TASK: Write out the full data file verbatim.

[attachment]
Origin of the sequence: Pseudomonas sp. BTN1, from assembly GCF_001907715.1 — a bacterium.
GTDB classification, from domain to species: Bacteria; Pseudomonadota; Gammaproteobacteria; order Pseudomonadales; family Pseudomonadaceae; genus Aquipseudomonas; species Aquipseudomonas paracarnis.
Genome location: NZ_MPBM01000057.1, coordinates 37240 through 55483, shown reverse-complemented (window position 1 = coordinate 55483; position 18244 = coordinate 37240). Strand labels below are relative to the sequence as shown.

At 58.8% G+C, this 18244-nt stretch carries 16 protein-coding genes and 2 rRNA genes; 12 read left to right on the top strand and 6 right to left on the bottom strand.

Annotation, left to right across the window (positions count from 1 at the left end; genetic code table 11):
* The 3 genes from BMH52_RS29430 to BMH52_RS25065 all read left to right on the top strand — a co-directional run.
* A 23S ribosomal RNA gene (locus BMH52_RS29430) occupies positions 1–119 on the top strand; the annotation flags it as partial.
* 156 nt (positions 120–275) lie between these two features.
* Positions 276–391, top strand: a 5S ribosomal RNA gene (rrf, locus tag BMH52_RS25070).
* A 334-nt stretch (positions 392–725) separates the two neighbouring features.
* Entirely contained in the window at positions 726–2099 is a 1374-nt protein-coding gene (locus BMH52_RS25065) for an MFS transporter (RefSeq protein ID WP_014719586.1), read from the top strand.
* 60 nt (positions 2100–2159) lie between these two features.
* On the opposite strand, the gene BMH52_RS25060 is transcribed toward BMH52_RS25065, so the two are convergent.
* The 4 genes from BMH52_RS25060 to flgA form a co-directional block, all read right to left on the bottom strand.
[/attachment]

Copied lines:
Origin of the sequence: Pseudomonas sp. BTN1, from assembly GCF_001907715.1 — a bacterium.
GTDB classification, from domain to species: Bacteria; Pseudomonadota; Gammaproteobacteria; order Pseudomonadales; family Pseudomonadaceae; genus Aquipseudomonas; species Aquipseudomonas paracarnis.
Genome location: NZ_MPBM01000057.1, coordinates 37240 through 55483, shown reverse-complemented (window position 1 = coordinate 55483; position 18244 = coordinate 37240). Strand labels below are relative to the sequence as shown.

At 58.8% G+C, this 18244-nt stretch carries 16 protein-coding genes and 2 rRNA genes; 12 read left to right on the top strand and 6 right to left on the bottom strand.

Annotation, left to right across the window (positions count from 1 at the left end; genetic code table 11):
* The 3 genes from BMH52_RS29430 to BMH52_RS25065 all read left to right on the top strand — a co-directional run.
* A 23S ribosomal RNA gene (locus BMH52_RS29430) occupies positions 1–119 on the top strand; the annotation flags it as partial.
* 156 nt (positions 120–275) lie between these two features.
* Positions 276–391, top strand: a 5S ribosomal RNA gene (rrf, locus tag BMH52_RS25070).
* A 334-nt stretch (positions 392–725) separates the two neighbouring features.
* Entirely contained in the window at positions 726–2099 is a 1374-nt protein-coding gene (locus BMH52_RS25065) for an MFS transporter (RefSeq protein ID WP_014719586.1), read from the top strand.
* 60 nt (positions 2100–2159) lie between these two features.
* On the opposite strand, the gene BMH52_RS25060 is transcribed toward BMH52_RS25065, so the two are convergent.
* The 4 genes from BMH52_RS25060 to flgA form a co-directional block, all read right to left on the bottom strand.